“He has been one of the primary forces to bridge the gap between the art world and the establishment rare book world,” said Sheelagh Bevan, assistant curator of printed books at the Morgan Library & Museum in New York. “He was usually two years ahead of everyone else in elevating an overlooked group of artists or writers–Mary Beach comes to mind, but there are many others–to the point where institutions and private collectors took notice.”

At the two galleries in which he teamed up with Horowitz, on Manhattan’s upper east side and in East Hampton, McWhinnie plied a trade of unusual cultural artifacts. His collection includes such items as a handmade book of gruesome crime-scene photographs collected by a Los Angeles detective in 1920s, a 1940s edition of Edgar Allan Poe poems that was annotated with notes and drawings by its owner Frida Kahlo and Jack Kerouac’s original galley copy of “Big Sur.” An 1860s-era daguerreotype was recently juxtaposed next to an Andy Warhol-signed t-shirt. McWhinnie told customers he liked to mix “the sacred and the profane.”

The galleries mixed art and books, with exhibitions in recent years by contemporary artists including Christopher Wool, Elizabeth Peyton and Adam McEwen, and rare editions of works by Ernest Hemingway, Ken Kesey, Aldous Huxley, and even saucy dime-novels.

“I walked in one day and grabbed a copy of ‘A Season in Hell’ by Arthur Rimbaud,” said Frey, the author, who trusted McWhinnie enough to share drafts of his unfinished novels with him. “Where the hell else do you see that?”

In an interview with artist Peter Sutherland, McWhinnie said his need for cash while he was on a fellowship in his 20s drove him initially to start selling books from a collection he had assembled from flea markets and booksellers across the country.

He’d spent a year at Columbia University’s rare book and manuscript library cataloging books, including those of Tennessee Williams, Allen Ginsberg and Kerouac, when “I realized that sort text-book history is a crock of shit, that real history lies embedded in the actual historical documents I was reading and cataloguing,” McWhinnie told Mr. Sutherland.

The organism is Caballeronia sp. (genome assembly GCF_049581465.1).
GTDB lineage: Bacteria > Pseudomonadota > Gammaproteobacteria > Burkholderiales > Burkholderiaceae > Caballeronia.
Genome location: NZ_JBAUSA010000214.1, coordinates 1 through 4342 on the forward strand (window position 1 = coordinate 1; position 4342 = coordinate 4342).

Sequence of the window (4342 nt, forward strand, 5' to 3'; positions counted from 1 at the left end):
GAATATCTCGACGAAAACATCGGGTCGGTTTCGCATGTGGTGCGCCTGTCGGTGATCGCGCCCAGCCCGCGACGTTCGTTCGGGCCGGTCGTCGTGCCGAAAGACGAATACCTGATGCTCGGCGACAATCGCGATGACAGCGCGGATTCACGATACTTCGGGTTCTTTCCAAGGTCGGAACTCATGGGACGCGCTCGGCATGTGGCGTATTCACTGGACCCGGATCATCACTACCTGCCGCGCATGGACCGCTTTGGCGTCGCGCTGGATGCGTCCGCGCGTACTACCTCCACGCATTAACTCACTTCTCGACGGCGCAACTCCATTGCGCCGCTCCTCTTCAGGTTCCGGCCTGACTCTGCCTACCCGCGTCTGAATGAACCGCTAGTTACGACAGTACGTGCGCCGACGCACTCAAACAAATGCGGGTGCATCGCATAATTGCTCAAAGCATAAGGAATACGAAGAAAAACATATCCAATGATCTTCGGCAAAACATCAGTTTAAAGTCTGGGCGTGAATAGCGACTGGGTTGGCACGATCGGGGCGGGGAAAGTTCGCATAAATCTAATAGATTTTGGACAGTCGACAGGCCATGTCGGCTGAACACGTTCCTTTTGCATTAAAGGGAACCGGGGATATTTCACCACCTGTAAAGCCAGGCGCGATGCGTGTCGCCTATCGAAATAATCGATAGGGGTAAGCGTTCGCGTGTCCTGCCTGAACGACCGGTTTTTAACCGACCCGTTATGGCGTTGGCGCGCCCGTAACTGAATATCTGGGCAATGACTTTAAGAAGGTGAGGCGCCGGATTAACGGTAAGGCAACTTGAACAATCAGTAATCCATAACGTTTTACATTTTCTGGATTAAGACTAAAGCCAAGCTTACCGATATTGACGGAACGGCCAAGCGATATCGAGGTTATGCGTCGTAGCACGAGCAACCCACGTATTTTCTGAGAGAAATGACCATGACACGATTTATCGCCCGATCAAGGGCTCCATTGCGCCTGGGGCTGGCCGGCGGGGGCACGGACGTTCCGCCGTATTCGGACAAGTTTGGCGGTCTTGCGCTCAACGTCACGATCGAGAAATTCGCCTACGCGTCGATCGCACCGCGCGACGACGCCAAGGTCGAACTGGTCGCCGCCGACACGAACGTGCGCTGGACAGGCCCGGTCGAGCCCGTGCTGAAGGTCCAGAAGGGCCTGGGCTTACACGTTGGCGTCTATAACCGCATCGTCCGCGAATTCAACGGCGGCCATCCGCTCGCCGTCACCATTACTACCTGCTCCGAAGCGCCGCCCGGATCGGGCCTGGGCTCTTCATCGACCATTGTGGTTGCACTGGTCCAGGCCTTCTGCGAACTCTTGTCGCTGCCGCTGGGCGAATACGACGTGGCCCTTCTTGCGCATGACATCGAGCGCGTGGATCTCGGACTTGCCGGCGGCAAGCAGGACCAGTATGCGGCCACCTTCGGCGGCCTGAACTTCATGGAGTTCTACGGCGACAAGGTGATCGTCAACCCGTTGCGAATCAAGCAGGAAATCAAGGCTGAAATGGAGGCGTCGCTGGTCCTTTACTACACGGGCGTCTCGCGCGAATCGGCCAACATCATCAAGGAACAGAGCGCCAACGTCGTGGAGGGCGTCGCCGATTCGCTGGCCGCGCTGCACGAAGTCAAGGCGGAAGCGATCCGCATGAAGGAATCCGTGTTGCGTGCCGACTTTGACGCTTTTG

He described his excitement at reading and cataloging an early draft of William’s play “A Streetcar Named Desire.”

“I was hooked,” he said in the interview. “It made me realize that everything behind the scenes was where I wanted to be.”

McWhinnie was enlisted by Horowitz to manage Horowitz’s East Hampton gallery and after eight years the two joined forces on the venture in Manhattan. Horowitz wasn’t available for comment.

Loeb said that McWhinnie sold him several art works and books, including most recently a rare first-edition copy of “Reminiscences of a Stock Operator,” a 1923 novel by Edwin Lefèvre, which Loeb said “every investment nerd has read.”

McWhinnie told Powers in interview for a literary journal that during one of several visits to Hunter S. Thompson in Colorado the author was suffering from writer’s block and asked McWhinnie to read out loud passages from his book “Rum Diary,” which allowed Thompson’s “creative juices to flow and he’d start pecking away.”

In his last exhibition, “From Inkweed to Haunted Ink: The Beat Greeting Card,” McWhinnie delved into the personal collection Lionel Ziprin, a Lower East Side New York beat poet and scholar and his wife and partner Joanne Ziprin.

“When he died he took with him so much specialized knowledge that will be lost to the dustbin of history,” Frey said.

No comments: